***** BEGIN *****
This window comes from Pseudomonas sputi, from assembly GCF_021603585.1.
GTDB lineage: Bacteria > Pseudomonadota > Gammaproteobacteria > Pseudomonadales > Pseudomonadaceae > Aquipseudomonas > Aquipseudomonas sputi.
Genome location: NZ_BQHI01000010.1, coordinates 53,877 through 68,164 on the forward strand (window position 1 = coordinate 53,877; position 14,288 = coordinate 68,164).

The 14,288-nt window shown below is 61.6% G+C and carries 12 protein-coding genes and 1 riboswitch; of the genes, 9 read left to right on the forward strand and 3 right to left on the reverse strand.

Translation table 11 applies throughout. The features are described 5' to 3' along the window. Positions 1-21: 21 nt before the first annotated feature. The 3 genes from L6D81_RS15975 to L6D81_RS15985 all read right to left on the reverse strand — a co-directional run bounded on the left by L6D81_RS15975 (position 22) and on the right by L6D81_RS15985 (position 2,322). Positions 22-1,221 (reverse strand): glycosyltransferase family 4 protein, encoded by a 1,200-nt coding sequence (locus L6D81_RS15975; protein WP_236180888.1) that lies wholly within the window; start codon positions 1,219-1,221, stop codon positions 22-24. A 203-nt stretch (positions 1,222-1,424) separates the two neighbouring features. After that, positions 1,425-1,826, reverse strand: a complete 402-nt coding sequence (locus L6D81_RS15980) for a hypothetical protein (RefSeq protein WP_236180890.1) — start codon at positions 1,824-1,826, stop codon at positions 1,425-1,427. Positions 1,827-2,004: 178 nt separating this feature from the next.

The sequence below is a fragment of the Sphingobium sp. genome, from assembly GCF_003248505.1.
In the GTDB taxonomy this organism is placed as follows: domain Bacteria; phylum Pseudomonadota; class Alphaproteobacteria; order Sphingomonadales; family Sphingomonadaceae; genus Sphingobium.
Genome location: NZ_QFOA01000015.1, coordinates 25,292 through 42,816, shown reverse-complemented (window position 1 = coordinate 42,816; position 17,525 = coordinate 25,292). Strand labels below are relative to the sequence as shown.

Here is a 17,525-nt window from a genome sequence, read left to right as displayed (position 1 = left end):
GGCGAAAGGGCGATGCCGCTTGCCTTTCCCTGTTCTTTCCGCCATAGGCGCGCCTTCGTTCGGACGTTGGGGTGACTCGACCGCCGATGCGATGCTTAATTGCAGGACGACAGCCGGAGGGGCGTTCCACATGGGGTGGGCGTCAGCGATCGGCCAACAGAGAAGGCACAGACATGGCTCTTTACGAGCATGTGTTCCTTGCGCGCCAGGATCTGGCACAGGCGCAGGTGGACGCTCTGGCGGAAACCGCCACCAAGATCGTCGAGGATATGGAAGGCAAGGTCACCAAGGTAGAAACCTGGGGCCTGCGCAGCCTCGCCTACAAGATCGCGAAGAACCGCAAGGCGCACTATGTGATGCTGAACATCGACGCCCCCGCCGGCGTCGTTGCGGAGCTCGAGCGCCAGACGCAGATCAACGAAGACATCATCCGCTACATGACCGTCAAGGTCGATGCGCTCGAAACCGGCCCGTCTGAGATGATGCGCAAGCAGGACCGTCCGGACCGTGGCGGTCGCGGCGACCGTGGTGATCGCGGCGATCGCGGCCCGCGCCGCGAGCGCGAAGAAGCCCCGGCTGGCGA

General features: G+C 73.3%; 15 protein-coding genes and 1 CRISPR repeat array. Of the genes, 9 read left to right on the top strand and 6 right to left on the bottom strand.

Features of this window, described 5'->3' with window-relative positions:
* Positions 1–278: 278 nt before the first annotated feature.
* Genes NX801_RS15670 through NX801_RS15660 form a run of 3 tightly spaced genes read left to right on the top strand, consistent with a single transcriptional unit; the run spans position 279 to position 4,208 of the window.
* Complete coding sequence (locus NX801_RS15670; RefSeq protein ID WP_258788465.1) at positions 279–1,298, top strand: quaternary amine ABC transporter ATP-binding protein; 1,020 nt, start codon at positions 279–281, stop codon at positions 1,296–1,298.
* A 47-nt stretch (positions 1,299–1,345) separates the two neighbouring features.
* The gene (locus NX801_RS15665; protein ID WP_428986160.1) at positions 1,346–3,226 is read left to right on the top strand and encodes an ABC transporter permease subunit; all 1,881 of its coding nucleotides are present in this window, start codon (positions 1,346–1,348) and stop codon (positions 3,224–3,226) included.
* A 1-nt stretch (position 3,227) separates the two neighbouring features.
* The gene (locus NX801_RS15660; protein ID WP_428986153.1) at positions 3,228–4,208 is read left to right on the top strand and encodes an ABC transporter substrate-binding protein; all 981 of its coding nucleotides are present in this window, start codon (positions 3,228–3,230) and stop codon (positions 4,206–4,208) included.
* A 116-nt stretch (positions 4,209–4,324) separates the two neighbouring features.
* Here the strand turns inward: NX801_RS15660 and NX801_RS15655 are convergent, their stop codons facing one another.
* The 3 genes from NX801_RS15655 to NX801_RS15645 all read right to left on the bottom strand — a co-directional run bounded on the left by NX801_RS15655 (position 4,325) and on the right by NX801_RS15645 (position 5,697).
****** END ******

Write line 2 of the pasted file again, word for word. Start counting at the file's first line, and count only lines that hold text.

GTDB lineage: Bacteria > Pseudomonadota > Gammaproteobacteria > Pseudomonadales > Pseudomonadaceae > Aquipseudomonas > Aquipseudomonas sputi.